While recently doing a search for something audio-related on youtube, I came across an interesting video about an audio playback device of which I was totally unfamiliar. It’s a device called the Tefifon.
The Tefifon got its start back in the 1930s as a recording and playback device much like the Dictaphone. Towards the end of the 1940s, the company decided to enter the commercial market and began producing consumer-oriented machines as well as music cartridges to play on them.
Cartridges for the machine could hold up to four hours worth of recorded material. Unfortunately, they were unable to license audio recordings by popular artists and had to make do with cover versions of material that was popular at the time. This put the company at a bit of a disadvantage.
As you can see in the video, the cartridges for this player are somewhat like the endless loop 8-track tape cartridges that were fairly popular back in the 1970s. However, the Tefifon cartridges do not contain magnetic tape. They contain a thin plastic band which contains parallel grooves like a phonograph record. You can think of the playback medium as something like an old thin flexi-disc record. Instead of the grooves being pressed into a circular format, they are simply located on a very long piece of thin plastic.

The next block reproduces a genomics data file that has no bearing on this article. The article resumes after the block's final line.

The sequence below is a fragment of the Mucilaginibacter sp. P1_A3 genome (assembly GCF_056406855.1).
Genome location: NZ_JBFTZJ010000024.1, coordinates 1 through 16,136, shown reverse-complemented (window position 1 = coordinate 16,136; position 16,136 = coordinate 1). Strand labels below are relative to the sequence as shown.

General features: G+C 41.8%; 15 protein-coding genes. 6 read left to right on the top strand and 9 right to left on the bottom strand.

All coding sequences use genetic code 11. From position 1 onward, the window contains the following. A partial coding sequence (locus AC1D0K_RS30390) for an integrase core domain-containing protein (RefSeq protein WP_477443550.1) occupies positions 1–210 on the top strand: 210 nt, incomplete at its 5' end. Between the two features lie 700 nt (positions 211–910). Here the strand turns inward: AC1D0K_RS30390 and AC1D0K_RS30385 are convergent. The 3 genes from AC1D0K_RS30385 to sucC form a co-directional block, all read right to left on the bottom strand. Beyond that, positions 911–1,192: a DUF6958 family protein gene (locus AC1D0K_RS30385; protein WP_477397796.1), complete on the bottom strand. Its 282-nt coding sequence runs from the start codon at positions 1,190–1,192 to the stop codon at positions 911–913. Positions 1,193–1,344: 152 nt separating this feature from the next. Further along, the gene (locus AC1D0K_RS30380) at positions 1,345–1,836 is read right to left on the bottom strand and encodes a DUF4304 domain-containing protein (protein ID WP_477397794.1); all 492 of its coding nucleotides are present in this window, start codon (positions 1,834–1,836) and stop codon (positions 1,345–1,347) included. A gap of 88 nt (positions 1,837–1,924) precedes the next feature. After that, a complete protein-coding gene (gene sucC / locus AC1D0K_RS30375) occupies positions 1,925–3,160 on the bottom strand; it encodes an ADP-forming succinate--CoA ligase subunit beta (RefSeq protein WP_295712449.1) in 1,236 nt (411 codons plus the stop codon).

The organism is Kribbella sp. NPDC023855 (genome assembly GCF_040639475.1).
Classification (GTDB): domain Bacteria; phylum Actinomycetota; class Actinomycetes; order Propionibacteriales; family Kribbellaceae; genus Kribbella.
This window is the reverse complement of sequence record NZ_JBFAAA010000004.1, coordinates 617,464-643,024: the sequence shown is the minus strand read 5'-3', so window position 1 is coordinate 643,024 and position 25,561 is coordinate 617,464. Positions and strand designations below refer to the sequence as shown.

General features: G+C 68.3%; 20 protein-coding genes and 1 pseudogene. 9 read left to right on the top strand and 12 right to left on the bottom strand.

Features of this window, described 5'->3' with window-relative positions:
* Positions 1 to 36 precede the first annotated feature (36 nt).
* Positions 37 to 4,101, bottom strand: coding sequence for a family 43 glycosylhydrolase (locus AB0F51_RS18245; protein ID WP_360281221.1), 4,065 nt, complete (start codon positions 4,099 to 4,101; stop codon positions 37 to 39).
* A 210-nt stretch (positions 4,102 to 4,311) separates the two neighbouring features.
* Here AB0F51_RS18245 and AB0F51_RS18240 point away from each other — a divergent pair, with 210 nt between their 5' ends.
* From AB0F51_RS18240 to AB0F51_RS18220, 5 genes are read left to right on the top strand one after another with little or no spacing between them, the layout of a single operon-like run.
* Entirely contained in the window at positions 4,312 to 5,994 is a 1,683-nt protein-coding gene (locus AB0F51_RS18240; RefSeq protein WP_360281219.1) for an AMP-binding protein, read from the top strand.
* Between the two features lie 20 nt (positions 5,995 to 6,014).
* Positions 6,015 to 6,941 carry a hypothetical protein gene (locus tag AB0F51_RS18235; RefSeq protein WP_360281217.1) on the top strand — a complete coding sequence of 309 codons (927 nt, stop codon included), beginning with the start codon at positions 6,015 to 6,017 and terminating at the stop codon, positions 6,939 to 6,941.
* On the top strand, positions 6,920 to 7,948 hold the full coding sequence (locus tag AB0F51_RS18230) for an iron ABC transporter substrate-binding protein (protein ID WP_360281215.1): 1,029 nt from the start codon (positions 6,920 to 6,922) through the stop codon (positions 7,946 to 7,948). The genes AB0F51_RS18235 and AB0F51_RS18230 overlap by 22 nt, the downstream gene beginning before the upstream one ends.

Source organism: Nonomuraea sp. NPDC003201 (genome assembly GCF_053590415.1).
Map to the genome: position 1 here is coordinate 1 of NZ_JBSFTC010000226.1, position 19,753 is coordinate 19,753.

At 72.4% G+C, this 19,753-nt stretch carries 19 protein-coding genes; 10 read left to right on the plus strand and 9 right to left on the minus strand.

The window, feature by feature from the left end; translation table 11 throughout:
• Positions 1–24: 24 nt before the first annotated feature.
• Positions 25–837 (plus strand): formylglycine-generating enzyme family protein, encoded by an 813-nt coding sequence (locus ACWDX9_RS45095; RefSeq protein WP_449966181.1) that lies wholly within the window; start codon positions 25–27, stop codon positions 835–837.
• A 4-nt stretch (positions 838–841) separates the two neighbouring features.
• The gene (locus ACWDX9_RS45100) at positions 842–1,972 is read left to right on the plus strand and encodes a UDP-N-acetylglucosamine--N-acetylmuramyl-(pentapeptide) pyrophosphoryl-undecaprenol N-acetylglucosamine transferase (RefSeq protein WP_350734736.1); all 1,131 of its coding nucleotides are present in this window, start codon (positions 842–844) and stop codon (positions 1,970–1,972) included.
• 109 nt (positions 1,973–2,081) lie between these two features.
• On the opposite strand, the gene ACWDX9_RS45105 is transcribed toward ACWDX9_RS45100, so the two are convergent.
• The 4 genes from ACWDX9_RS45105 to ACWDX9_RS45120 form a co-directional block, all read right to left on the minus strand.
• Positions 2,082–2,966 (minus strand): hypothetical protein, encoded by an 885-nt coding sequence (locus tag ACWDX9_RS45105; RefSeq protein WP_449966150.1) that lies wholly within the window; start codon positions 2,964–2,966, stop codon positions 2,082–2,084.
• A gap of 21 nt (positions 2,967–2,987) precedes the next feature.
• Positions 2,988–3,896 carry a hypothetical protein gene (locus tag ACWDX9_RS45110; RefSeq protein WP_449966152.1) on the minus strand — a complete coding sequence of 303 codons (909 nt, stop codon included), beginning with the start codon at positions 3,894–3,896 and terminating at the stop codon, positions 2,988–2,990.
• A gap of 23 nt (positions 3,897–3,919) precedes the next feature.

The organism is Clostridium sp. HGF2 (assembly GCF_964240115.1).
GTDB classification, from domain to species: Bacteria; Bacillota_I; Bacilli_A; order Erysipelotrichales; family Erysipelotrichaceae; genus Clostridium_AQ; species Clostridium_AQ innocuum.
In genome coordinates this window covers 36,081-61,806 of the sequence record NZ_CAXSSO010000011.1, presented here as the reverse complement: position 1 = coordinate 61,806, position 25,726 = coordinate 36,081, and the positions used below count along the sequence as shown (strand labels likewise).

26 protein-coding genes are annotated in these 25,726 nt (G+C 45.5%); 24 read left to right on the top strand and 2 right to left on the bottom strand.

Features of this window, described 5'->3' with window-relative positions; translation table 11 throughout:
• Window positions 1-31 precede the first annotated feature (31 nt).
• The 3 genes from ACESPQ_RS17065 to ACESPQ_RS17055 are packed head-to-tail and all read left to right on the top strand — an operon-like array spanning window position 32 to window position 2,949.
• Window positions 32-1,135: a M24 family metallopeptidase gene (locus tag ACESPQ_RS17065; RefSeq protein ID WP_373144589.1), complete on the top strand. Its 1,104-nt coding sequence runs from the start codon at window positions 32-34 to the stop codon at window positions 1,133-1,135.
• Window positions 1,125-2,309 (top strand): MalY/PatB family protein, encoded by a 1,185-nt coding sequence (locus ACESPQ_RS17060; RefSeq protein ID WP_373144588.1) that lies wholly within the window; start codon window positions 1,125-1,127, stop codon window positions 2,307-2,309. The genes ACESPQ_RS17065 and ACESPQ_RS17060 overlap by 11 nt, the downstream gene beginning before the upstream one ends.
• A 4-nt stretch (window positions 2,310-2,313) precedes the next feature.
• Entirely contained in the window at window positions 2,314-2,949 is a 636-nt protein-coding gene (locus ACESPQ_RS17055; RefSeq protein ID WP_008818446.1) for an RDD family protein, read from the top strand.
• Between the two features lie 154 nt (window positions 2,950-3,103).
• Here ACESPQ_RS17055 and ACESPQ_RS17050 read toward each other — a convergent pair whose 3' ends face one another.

By the early 1960s, the Tefifon had finally had its day. Despite the introduction of stereo playback, the limited market in Germany (it was apparently never marketed internationally), the unimpressive music offered for the format and competition from the LP record, the Tefifon finally vanished.
Sit back and enjoy this video showing the Tefifon in action courtesy of youtube video producer Techmoan.
And if you enjoyed that, here is a follow up video with more interesting details.